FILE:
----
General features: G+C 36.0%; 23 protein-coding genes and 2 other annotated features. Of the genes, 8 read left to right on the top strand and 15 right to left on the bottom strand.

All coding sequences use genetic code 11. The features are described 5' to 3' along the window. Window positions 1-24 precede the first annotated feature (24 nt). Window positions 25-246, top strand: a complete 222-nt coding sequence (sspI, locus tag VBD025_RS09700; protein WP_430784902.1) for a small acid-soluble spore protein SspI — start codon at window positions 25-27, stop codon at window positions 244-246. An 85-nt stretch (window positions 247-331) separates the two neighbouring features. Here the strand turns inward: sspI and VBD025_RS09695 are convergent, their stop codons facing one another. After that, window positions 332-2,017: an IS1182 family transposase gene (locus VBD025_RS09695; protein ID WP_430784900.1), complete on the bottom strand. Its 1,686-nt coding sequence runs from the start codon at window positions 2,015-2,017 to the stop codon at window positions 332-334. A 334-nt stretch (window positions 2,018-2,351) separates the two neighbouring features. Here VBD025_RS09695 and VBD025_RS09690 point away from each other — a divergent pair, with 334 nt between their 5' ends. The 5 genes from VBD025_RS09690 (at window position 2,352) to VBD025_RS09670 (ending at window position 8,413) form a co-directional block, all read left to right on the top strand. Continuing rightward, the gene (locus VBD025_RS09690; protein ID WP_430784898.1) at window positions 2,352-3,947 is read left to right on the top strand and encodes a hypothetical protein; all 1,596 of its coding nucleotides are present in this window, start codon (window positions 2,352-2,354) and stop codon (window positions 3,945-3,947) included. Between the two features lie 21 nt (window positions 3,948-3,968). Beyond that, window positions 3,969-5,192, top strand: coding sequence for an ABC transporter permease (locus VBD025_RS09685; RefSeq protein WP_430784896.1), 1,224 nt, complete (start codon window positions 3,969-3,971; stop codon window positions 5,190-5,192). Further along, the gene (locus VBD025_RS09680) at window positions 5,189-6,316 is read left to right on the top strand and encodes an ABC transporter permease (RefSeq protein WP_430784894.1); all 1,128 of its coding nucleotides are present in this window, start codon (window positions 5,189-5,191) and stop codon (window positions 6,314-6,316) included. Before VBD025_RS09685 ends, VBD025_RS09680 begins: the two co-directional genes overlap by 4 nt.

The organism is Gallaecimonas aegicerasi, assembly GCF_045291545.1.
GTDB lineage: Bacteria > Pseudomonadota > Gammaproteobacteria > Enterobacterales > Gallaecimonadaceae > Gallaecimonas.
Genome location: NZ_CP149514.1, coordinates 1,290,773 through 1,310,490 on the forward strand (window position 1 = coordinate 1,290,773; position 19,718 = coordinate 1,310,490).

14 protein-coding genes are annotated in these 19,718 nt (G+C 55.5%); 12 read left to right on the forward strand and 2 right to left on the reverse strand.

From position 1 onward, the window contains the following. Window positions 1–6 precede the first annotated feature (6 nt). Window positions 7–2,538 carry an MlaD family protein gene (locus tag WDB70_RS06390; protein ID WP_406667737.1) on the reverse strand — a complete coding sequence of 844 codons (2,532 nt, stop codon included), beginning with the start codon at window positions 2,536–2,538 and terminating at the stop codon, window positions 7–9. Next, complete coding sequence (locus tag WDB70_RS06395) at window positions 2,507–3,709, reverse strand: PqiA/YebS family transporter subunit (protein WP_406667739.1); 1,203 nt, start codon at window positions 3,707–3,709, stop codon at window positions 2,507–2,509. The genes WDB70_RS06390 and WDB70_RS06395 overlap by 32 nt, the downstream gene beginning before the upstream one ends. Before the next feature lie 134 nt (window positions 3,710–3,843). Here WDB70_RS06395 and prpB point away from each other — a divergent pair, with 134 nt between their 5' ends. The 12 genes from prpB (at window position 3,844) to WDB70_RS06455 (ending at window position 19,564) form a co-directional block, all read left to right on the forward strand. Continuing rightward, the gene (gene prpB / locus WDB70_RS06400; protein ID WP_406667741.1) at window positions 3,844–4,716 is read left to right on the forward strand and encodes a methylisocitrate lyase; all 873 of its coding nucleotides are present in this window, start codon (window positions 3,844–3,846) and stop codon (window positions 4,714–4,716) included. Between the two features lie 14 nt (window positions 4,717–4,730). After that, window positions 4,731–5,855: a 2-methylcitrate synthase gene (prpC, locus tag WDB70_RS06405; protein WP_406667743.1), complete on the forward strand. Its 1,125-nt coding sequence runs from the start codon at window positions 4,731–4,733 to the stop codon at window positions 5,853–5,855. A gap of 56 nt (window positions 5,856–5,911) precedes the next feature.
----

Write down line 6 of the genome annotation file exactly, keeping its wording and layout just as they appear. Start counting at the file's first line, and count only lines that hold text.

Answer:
14 protein-coding genes are annotated in these 19,718 nt (G+C 55.5%); 12 read left to right on the forward strand and 2 right to left on the reverse strand.